Worldwide Network Of Self-Driving Taxis
Google and Uber might compete to create a network of self-driving taxis that can be hailed via smartphone software, rumours suggest.
Google has been developing self-driving cars for some time. Its Project Director, Chris Urmson, said at the Detroit Auto Show: “We’re thinking a lot about how in the long term this might become useful in people’s lives”, (and) “one is in the direction of the shared vehicle. The technology would be such that you can call up the vehicle and tell it where to go and then have it take you there.”
In contrast, Uber runs a driver operated taxi service in fifty-four countries including the: United States of America, United Kingdom, Hong Kong, Russia, France, Ireland, The Netherlands and Singapore.
Its smartphone application enables the passenger to choose the pick-up location and destination, then – once collected by the taxi driver – digitally view the route and an estimated time of arrival.
Uber hopes to minimise its future overheads by replacing drivers with autonomous cars. Savings could be passed onto its passengers.
Until recently, it was thought that Google – an early and prolific investor in the revolutionary taxi firm – would provide the technology required to make this concept a reality. It still might.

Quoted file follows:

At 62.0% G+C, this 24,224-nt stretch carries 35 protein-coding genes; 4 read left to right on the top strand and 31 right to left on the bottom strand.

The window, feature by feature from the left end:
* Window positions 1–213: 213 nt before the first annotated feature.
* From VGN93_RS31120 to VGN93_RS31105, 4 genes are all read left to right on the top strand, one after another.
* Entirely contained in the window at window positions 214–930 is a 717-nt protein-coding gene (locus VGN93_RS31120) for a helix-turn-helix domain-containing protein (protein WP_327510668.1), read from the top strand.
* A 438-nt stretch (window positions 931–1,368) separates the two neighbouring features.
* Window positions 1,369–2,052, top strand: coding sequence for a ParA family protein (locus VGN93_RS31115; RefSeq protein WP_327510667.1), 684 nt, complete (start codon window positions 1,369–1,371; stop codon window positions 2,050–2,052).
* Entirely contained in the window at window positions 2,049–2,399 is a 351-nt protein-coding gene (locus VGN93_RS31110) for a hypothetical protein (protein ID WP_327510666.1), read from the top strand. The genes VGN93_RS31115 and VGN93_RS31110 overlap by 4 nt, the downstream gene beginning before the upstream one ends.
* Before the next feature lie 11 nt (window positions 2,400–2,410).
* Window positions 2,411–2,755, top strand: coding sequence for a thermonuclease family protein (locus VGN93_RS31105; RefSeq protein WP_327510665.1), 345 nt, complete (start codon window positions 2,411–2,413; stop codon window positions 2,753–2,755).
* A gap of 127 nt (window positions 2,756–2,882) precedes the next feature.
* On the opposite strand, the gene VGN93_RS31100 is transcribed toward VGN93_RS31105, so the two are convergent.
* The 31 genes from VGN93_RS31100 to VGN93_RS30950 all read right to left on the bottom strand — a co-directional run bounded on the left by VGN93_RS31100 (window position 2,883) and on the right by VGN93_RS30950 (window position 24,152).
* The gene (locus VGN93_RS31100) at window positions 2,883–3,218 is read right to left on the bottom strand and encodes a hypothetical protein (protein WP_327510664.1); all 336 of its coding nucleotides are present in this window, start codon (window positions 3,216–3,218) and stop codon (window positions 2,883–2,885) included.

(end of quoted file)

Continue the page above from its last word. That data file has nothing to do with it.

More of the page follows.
But Uber recently confirmed via its blog that it has formed a partnership with Carnegie Mellon University to create the Uber Advanced Technologies Center (in Pittsburgh). It will “focus on the development of key long term technologies that advance Uber’s mission of bringing safe, reliable, transportation to everyone”.
The Centre's research and development will primarily be “in the areas of mapping and vehicle safety and autonomy technology”.
Verge.com reported that Uber Chief Executive Officer, Travis Kalanick, said: "The reason Uber could be expensive is because you're not just paying for the car — you're paying for the other dude in the car". He added: "When there's no other dude in the car, the cost of taking an Uber anywhere becomes cheaper than owning a car”.
This suggests he would like the taxi service to become so cost effective that motorists sell their private vehicles. For some people – and it is tricky to say what percentage - the cost of frequently riding in a self-driving taxi might be less than that of buying a car then insuring, taxing, maintaining and repairing it.
Mr Kalanick concluded: “You basically bring the cost below the cost of ownership for everybody, and then car ownership goes away."